Heads Up, Ears Down

This blog accurately identifies depictions of violence and cruelty toward animals in films. The purpose is to provide viewers with a reliable guide so that such depictions do not come as unwelcome surprises. Films will be accurately notated, providing a time cue for each incident along with a concise description of the scene and perhaps relevant context surrounding the incident. In order to serve as a useful reference tool, films having no depictions of violence to animals will be included, with an indication that there are no such scenes. This is confirmation that the films have been watched with the stated purpose in mind.

Note that the word depictions figures prominently in the objective. It is a travesty that discussions about cruelty in film usually are derailed by the largely unrelated assertion that no animals really were hurt (true only in some films, dependent upon many factors), and that all this concern is just over a simulation. Not the point, whether true or false. We do not smugly dismiss depictions of five-year-olds being raped because those scenes are only simulations. No, we are appalled that such images are even staged, and we are appropriately horrified that the notion now has been planted into the minds of the weak and cruel.

Depictions of violence or harm to animals are assessed in keeping with our dominant culture, with physical abuse, harmful neglect, and similar mistreatment serving as a base line. This blog does not address extended issues of animal welfare, and as such does not identify scenes of people eating meat or mules pulling plows. The goal is to itemize images that might cause a disturbance in a compassionate household.

These notes provide a heads-up but do not necessarily discourage watching a film because of depicted cruelty. Consuming a piece of art does not make you a supporter of the ideas presented. Your ethical self is created by your public rhetoric and your private actions, not by your willingness to sit through a filmed act of violence.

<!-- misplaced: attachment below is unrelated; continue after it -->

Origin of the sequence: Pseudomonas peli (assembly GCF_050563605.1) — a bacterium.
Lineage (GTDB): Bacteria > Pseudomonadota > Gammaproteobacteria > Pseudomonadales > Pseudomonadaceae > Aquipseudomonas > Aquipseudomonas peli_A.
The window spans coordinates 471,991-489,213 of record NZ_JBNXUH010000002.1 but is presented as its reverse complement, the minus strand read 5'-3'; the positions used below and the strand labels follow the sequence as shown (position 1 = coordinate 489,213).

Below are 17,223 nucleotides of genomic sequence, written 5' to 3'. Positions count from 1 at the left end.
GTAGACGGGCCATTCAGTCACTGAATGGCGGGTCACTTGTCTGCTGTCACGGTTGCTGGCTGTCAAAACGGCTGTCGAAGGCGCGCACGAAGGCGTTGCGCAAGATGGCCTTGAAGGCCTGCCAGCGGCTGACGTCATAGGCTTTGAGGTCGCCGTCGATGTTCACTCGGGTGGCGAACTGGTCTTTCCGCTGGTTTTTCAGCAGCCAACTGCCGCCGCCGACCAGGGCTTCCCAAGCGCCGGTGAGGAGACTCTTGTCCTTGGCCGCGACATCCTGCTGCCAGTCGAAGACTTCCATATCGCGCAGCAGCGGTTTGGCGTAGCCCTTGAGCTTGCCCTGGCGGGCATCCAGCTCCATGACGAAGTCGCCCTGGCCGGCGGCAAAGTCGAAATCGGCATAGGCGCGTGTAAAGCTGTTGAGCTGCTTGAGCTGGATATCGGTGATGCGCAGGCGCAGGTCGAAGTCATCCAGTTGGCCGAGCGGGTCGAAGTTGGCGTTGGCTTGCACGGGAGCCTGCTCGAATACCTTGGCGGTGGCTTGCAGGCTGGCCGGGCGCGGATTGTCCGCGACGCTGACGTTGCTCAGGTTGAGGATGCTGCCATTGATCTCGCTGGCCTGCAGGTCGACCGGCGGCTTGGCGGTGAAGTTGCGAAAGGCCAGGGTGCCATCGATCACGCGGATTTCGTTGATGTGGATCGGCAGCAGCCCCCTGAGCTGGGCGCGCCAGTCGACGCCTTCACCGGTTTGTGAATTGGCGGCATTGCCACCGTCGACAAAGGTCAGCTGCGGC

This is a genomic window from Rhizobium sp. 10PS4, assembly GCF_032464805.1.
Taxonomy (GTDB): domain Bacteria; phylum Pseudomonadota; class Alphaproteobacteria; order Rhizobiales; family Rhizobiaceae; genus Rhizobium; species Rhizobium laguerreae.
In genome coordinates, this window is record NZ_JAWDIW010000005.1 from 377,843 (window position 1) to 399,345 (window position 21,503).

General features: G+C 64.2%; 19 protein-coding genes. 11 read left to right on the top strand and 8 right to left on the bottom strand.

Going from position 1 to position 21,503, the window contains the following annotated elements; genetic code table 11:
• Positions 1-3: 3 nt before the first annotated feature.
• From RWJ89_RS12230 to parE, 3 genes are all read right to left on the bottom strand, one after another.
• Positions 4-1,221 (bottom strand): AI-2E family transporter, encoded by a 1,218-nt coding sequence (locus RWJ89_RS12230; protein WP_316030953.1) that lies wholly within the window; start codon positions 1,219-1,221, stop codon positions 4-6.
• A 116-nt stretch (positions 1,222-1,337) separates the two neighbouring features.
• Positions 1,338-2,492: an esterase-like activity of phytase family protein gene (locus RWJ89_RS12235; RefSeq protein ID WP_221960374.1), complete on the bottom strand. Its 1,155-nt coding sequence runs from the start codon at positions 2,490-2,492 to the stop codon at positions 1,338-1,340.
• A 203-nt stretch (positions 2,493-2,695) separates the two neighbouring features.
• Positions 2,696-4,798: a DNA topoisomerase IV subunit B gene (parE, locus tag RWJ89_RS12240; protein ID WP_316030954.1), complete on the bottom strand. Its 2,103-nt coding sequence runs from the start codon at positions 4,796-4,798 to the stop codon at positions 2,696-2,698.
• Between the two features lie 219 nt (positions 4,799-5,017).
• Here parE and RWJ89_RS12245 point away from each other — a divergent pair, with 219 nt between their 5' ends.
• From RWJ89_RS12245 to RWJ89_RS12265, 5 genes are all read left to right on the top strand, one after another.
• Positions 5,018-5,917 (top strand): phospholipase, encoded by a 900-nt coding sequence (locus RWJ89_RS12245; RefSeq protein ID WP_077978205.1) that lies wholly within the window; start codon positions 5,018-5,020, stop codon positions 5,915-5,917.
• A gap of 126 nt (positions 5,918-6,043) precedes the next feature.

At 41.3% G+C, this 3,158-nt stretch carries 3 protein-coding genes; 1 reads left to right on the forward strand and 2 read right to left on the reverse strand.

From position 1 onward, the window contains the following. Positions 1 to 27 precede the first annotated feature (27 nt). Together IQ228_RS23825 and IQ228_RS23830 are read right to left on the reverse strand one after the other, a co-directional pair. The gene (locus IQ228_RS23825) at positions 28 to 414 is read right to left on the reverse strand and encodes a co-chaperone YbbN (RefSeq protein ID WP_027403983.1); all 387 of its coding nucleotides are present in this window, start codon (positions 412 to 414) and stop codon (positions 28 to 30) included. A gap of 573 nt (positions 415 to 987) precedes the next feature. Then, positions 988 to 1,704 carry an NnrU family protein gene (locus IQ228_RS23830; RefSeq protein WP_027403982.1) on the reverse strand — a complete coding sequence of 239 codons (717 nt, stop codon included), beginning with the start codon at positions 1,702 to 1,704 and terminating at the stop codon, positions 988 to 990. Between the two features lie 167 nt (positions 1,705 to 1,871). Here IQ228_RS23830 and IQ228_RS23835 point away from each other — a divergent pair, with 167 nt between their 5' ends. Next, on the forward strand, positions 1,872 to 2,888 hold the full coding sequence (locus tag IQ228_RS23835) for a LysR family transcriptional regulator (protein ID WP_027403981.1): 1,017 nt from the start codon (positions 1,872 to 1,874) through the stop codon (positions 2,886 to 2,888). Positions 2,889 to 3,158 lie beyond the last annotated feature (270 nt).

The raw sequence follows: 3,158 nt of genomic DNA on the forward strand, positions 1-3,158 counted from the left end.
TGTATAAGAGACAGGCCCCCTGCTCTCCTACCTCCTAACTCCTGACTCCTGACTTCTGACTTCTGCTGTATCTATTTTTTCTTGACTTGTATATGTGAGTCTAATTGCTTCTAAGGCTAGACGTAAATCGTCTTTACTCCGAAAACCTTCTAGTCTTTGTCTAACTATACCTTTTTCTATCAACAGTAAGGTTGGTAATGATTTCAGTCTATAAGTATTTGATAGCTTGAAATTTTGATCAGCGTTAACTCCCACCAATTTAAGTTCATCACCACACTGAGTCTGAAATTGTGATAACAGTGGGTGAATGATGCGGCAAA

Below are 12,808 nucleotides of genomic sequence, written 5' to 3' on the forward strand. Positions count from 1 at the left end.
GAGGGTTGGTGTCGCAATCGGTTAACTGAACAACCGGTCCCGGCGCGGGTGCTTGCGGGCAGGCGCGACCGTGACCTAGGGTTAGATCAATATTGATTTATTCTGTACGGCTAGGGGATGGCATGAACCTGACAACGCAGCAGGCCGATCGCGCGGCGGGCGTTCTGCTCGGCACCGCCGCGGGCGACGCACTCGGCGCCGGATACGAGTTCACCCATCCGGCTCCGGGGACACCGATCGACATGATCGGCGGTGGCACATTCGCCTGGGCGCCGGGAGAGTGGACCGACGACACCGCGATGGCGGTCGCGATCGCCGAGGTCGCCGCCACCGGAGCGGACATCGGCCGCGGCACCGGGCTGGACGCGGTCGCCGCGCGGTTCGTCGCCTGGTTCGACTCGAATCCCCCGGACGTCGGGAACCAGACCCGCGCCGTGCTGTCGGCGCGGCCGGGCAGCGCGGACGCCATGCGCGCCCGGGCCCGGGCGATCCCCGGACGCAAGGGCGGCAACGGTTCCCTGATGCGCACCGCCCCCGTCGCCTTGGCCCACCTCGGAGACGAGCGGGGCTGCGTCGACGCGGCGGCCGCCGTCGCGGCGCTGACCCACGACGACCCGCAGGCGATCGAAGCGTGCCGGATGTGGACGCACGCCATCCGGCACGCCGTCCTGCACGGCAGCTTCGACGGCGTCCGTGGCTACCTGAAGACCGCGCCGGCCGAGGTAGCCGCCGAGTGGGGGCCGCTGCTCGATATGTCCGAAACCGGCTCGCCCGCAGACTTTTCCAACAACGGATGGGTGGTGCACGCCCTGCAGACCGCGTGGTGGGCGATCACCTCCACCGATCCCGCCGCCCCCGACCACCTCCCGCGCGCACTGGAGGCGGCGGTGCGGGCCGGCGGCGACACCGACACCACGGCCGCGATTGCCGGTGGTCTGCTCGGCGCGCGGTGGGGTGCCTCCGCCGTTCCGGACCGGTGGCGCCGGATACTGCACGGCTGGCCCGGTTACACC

Horror House on Highway 5

Horror House on Highway 5. Richard Casey, 1985.
Edition screened: Vinegar Syndrome Blu-ray #135, released 2016. English language. Runtime approximately 88 minutes.

Summary: Murdered cat.

Details: The formulaic cheap move: a dead cat is discovered as some vague warning of some sort. This time, a bloody white cat found in a van at 33:40, then taken to a trash can through 34:08.

Low-budget Horror House on Highway 5 was director Casey’s first film and is surprisingly good and creative. The predictable, unfortunate inclusion of the formulaic murdered cat is the low point and brings the whole production down a level in creativity and respectability. 

One very noticeable success of the film is Casey’s use of humor. Horror House was made around the time that pop horror movies become infested with stupid pushy jokes that make them almost unwatchable. The Mutilator, for example. Casey’s quick silly bits of humor are well acted and actually made me smile, as opposed to the endless barrage of overly-written juvenile jokes that make me want to turn off many similar films.